Zircon Zircon is widely distributed in igneous rocks but usually it occurs in very small crystals. Zircon is highly resistant to weathering and alteration. Hence, it is a common mineral in sediments and metamorphic rocks. Zircon is an especially useful mineral in geological research. ZrSiO4

Staurolite

Olivine

Chloritoid

Topaz Topaz is sometimes found in pegmatites along with other minerals hosting incompatible chemical elements.

Titanite Not exactly about the mineral itself but about the issues surrounding its name: sphene or titanite.

2. Carbonates, sulfates, phosphates, and borates

These minerals are classified according to anionic groups: CO32- (carbonates), SO42- (sulfates), PO43- (phosphates), etc.

2.1 Carbonates

Carbonates are an important group of minerals that are most widespread in sedimentary environments, evaporite deposits, and hydrothermal veins. These are environments where carbon dioxide is generally available to form the fundamental building block of carbonate minerals — the carbonate ion.

Calcite Calcite is a very common mineral, especially in sedimentary environments.

Dolomite Dolomite occurs mostly in dolostones (often named dolomites as well) which were originally limestone formations. CaMg(CO3)2

Magnesite

Rhodochrosite

Malachite Malachite is a green copper-bearing hydrated carbonate mineral (Cu2CO3(OH)2).

Aragonite

Strontianite

Azurite

2.2 Sulfates

Most sulfates occur in evaporite deposits (gypsum, for example) or hydrothermal veins (barite).

Gypsum Gypsum is a common marine evaporite mineral. It is often associated with other evaporites like halite and sylvite. CaSO4·2H2O

Anhydrite

Barite

Celestine Celestine is a strontium sulfate mineral that is used extensively in pyrotechnics.

2.3 Phosphates

Phosphates are widespread although not very abundant minerals because phosphorous comprises only 0.1% of the Earth’s crust.

Apatite Apatite occurs as an accessory mineral in many igneous rocks. It is also an important biomineral. Tooth enamel, for example, is made of apatite. Several marine animals use apatite to build their shells. Ca5(PO4)3(OH,F,Cl)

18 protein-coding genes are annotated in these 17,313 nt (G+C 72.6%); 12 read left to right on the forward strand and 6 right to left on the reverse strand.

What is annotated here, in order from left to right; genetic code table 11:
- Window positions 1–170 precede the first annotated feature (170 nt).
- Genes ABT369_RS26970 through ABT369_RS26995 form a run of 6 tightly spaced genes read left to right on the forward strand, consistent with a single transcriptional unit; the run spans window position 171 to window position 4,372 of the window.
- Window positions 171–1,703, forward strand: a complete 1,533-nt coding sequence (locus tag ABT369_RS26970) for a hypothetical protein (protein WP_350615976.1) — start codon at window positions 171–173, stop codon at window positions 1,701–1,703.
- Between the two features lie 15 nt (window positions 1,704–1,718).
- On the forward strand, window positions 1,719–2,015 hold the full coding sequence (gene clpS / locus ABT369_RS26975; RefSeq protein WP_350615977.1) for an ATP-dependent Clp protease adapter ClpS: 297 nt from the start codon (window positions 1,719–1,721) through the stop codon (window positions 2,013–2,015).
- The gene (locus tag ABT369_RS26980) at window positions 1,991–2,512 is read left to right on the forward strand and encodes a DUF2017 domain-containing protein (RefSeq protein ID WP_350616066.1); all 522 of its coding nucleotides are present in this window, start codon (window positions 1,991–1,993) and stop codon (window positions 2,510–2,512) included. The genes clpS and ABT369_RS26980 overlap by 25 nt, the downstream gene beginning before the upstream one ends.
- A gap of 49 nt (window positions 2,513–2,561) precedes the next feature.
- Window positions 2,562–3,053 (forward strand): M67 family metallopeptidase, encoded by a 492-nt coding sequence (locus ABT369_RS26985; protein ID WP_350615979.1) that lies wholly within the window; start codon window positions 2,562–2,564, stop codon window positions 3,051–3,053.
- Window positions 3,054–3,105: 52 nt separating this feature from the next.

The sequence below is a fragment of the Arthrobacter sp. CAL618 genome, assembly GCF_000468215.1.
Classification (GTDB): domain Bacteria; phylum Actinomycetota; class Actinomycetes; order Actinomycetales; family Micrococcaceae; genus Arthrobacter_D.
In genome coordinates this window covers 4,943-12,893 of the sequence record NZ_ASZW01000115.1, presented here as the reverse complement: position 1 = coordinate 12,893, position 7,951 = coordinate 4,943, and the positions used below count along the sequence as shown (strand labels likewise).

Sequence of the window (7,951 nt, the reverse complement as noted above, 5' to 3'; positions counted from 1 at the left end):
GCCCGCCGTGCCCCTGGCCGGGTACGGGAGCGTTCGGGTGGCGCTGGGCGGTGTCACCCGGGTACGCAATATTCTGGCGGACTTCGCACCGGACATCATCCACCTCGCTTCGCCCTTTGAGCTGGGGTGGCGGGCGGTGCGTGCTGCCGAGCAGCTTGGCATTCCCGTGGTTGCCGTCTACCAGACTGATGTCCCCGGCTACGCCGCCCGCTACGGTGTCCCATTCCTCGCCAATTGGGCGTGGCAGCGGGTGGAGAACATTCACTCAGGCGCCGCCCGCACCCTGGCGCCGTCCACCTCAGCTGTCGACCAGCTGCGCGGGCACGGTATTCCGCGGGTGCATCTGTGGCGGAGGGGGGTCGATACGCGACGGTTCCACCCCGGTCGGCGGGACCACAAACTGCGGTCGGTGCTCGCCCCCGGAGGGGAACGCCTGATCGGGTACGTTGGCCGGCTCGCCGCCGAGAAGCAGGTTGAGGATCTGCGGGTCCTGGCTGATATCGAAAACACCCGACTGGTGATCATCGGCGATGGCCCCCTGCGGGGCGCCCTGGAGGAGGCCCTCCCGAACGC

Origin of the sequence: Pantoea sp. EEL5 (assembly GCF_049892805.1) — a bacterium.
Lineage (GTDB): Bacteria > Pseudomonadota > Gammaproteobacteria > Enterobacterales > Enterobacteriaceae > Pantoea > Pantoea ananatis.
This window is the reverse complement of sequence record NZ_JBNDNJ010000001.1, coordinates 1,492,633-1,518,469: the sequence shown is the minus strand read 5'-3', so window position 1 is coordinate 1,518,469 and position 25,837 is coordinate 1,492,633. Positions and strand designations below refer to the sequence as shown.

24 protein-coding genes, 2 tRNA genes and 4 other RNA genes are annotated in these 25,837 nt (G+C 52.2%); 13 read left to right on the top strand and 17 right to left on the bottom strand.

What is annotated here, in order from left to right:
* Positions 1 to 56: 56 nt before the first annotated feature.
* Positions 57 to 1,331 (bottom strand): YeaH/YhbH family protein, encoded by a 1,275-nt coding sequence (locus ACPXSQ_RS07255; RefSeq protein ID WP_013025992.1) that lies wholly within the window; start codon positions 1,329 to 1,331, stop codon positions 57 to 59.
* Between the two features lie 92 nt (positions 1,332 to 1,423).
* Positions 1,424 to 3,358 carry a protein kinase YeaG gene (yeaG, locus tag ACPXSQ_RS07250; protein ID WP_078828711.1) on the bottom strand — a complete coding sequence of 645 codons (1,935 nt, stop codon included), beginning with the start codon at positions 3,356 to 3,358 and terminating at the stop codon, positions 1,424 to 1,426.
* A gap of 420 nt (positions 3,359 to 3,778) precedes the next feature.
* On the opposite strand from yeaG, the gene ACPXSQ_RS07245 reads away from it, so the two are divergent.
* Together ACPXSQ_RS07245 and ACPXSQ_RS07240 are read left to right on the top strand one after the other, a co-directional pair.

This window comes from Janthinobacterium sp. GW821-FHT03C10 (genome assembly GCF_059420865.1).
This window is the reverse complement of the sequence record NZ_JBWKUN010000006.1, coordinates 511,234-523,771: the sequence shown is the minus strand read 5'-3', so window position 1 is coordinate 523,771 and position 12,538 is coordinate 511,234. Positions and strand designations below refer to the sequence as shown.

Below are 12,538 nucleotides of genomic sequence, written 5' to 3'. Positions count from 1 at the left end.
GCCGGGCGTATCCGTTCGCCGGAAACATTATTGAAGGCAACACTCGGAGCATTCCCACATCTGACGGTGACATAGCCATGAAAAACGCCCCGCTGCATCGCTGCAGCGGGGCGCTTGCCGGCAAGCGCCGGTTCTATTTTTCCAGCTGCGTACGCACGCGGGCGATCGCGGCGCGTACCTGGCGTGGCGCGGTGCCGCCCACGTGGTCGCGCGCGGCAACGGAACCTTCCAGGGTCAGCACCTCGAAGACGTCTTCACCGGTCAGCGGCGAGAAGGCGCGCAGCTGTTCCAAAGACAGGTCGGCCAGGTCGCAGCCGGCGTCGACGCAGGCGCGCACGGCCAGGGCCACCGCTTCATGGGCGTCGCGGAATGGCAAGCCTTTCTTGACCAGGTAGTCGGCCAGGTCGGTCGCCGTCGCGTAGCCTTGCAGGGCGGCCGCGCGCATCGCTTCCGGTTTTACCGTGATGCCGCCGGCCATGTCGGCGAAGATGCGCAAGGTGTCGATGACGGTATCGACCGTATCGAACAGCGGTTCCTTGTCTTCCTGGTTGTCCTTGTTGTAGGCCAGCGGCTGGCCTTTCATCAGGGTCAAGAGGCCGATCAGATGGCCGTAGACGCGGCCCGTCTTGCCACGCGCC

Monazite

Rare phosphate minerals I have written about: variscite.

2.4 Borates

Borates are almost exclusively evaporite minerals found in saline lakes. Borate minerals are not found in regions with wet climate because they are moderately soluble in water.

Colemanite An evaporite mineral found in the deposits of saline lakes. It forms as a secondary mineral at the expense of other borates ulexite and borax. CaB3O4OH3·H2O

Ulexite

3. Oxides, hydroxides, and halides

These minerals are grouped together because they all have so-called simple anions.

3.1 Oxides

Oxides are compounds of oxygen and one or more metal cations. Oxygen is the most abundant chemical element in the crust but much of it is already tied up in silicates (silicon is number 2 in abundance after oxygen). Oxides typically do not form the major part of rocks but they are very widely distributed. Rocks that contain high concentration of oxide minerals are possible metal ores.

3.1.1 Spinel group

Spinel group contains three subgroups or series: spinel series, magnetite series, and chromite series. They are all structurally similar but differ in composition. Each series has one important mineral that also gives name to the series. They are the minerals that are described below.

Spinel Spinel is a colorful mineral that occurs mostly in metamorphic rocks. Spinel is relatively resistant to weathering. So, it is often found in sand. MgAl2O4

Magnetite Magnetite in the most abundant mineral of spinel group. It is found in many igneous and metamorphic rocks but also forms an important component of detrital sediments. Fe3O4

Chromite Chromite is the principal ore of chromium. It occurs mostly in ultramafic cumulate rocks. FeCr2O4

3.1.2 Other oxides

Cuprite Cu2O

Hematite Fe2O3

Corundum Al2O3

Ilmenite FeTiO3

Rutile TiO2

Cassiterite Cassiterite is an oxide of (SnO2). It is the principal ore of tin. Cassiterite crystals have a strong luster and they are often twinned (elbow twins).